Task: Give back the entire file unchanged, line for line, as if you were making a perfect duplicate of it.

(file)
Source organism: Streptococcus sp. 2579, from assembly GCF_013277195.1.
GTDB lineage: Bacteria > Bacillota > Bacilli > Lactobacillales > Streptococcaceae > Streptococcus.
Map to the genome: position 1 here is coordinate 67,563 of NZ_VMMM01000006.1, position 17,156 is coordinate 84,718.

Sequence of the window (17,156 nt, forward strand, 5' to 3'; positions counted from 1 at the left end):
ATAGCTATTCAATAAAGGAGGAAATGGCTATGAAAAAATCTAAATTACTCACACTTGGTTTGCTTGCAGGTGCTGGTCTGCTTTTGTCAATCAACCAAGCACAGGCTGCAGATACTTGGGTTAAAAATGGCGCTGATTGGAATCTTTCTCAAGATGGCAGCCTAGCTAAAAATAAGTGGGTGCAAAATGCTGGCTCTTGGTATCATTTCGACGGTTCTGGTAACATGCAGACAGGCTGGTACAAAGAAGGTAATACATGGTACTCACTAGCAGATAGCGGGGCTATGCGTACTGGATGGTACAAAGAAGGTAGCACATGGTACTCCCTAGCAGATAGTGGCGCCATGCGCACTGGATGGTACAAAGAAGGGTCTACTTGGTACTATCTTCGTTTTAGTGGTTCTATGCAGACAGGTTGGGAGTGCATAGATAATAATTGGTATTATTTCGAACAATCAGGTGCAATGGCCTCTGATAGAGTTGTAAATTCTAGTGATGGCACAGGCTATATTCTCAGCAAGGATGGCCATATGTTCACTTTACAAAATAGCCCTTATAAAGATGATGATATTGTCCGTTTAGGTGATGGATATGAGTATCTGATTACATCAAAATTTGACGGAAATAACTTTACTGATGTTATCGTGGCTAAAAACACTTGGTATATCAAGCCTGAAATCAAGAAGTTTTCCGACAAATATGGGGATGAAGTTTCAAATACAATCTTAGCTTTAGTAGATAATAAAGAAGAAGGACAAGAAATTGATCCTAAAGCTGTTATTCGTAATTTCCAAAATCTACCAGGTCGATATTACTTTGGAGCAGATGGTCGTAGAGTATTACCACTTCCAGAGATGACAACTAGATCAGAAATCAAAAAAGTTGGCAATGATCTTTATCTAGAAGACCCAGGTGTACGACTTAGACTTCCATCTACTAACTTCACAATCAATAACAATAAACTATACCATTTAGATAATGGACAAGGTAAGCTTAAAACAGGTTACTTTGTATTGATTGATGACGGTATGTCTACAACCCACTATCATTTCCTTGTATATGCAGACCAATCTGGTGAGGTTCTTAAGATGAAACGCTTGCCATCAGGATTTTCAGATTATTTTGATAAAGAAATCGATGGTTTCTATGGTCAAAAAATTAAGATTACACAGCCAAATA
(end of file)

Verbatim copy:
Source organism: Streptococcus sp. 2579, from assembly GCF_013277195.1.
GTDB lineage: Bacteria > Bacillota > Bacilli > Lactobacillales > Streptococcaceae > Streptococcus.
Map to the genome: position 1 here is coordinate 67,563 of NZ_VMMM01000006.1, position 17,156 is coordinate 84,718.

Sequence of the window (17,156 nt, forward strand, 5' to 3'; positions counted from 1 at the left end):
ATAGCTATTCAATAAAGGAGGAAATGGCTATGAAAAAATCTAAATTACTCACACTTGGTTTGCTTGCAGGTGCTGGTCTGCTTTTGTCAATCAACCAAGCACAGGCTGCAGATACTTGGGTTAAAAATGGCGCTGATTGGAATCTTTCTCAAGATGGCAGCCTAGCTAAAAATAAGTGGGTGCAAAATGCTGGCTCTTGGTATCATTTCGACGGTTCTGGTAACATGCAGACAGGCTGGTACAAAGAAGGTAATACATGGTACTCACTAGCAGATAGCGGGGCTATGCGTACTGGATGGTACAAAGAAGGTAGCACATGGTACTCCCTAGCAGATAGTGGCGCCATGCGCACTGGATGGTACAAAGAAGGGTCTACTTGGTACTATCTTCGTTTTAGTGGTTCTATGCAGACAGGTTGGGAGTGCATAGATAATAATTGGTATTATTTCGAACAATCAGGTGCAATGGCCTCTGATAGAGTTGTAAATTCTAGTGATGGCACAGGCTATATTCTCAGCAAGGATGGCCATATGTTCACTTTACAAAATAGCCCTTATAAAGATGATGATATTGTCCGTTTAGGTGATGGATATGAGTATCTGATTACATCAAAATTTGACGGAAATAACTTTACTGATGTTATCGTGGCTAAAAACACTTGGTATATCAAGCCTGAAATCAAGAAGTTTTCCGACAAATATGGGGATGAAGTTTCAAATACAATCTTAGCTTTAGTAGATAATAAAGAAGAAGGACAAGAAATTGATCCTAAAGCTGTTATTCGTAATTTCCAAAATCTACCAGGTCGATATTACTTTGGAGCAGATGGTCGTAGAGTATTACCACTTCCAGAGATGACAACTAGATCAGAAATCAAAAAAGTTGGCAATGATCTTTATCTAGAAGACCCAGGTGTACGACTTAGACTTCCATCTACTAACTTCACAATCAATAACAATAAACTATACCATTTAGATAATGGACAAGGTAAGCTTAAAACAGGTTACTTTGTATTGATTGATGACGGTATGTCTACAACCCACTATCATTTCCTTGTATATGCAGACCAATCTGGTGAGGTTCTTAAGATGAAACGCTTGCCATCAGGATTTTCAGATTATTTTGATAAAGAAATCGATGGTTTCTATGGTCAAAAAATTAAGATTACACAGCCAAATA